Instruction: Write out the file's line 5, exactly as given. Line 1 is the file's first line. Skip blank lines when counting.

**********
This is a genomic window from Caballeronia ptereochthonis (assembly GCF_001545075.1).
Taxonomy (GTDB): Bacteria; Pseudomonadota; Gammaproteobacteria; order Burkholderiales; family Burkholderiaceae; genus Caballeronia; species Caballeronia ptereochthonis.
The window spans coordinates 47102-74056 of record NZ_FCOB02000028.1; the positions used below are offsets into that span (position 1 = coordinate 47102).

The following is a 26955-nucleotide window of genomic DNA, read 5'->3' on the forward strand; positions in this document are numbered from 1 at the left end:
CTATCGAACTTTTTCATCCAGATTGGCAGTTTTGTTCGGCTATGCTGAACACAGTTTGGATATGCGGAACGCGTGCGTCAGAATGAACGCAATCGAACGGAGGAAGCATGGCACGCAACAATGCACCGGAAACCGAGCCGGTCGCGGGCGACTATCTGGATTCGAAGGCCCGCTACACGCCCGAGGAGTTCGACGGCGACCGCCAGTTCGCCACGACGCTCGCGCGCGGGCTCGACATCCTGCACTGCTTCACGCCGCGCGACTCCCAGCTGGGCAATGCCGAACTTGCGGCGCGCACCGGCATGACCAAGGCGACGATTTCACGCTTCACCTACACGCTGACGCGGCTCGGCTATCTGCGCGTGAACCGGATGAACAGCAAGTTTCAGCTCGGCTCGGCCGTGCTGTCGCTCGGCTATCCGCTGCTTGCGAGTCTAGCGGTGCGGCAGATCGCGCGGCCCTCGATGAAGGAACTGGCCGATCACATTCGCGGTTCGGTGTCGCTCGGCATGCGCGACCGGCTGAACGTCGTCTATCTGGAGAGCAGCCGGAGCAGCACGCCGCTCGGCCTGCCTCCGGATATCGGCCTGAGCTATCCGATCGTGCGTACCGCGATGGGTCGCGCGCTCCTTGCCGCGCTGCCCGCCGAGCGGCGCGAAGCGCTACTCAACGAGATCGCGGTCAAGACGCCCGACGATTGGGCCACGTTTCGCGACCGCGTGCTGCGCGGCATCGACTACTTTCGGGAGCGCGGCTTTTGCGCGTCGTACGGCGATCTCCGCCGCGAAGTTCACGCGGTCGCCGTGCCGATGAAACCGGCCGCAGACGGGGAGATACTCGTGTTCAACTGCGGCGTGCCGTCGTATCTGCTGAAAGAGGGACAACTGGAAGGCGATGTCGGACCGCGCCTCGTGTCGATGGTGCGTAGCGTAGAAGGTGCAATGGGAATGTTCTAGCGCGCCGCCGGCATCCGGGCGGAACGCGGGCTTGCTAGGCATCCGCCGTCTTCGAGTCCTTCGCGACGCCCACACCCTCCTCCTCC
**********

CTATCGAACTTTTTCATCCAGATTGGCAGTTTTGTTCGGCTATGCTGAACACAGTTTGGATATGCGGAACGCGTGCGTCAGAATGAACGCAATCGAACGGAGGAAGCATGGCACGCAACAATGCACCGGAAACCGAGCCGGTCGCGGGCGACTATCTGGATTCGAAGGCCCGCTACACGCCCGAGGAGTTCGACGGCGACCGCCAGTTCGCCACGACGCTCGCGCGCGGGCTCGACATCCTGCACTGCTTCACGCCGCGCGACTCCCAGCTGGGCAATGCCGAACTTGCGGCGCGCACCGGCATGACCAAGGCGACGATTTCACGCTTCACCTACACGCTGACGCGGCTCGGCTATCTGCGCGTGAACCGGATGAACAGCAAGTTTCAGCTCGGCTCGGCCGTGCTGTCGCTCGGCTATCCGCTGCTTGCGAGTCTAGCGGTGCGGCAGATCGCGCGGCCCTCGATGAAGGAACTGGCCGATCACATTCGCGGTTCGGTGTCGCTCGGCATGCGCGACCGGCTGAACGTCGTCTATCTGGAGAGCAGCCGGAGCAGCACGCCGCTCGGCCTGCCTCCGGATATCGGCCTGAGCTATCCGATCGTGCGTACCGCGATGGGTCGCGCGCTCCTTGCCGCGCTGCCCGCCGAGCGGCGCGAAGCGCTACTCAACGAGATCGCGGTCAAGACGCCCGACGATTGGGCCACGTTTCGCGACCGCGTGCTGCGCGGCATCGACTACTTTCGGGAGCGCGGCTTTTGCGCGTCGTACGGCGATCTCCGCCGCGAAGTTCACGCGGTCGCCGTGCCGATGAAACCGGCCGCAGACGGGGAGATACTCGTGTTCAACTGCGGCGTGCCGTCGTATCTGCTGAAAGAGGGACAACTGGAAGGCGATGTCGGACCGCGCCTCGTGTCGATGGTGCGTAGCGTAGAAGGTGCAATGGGAATGTTCTAGCGCGCCGCCGGCATCCGGGCGGAACGCGGGCTTGCTAGGCATCCGCCGTCTTCGAGTCCTTCGCGACGCCCACACCCTCCTCCTCC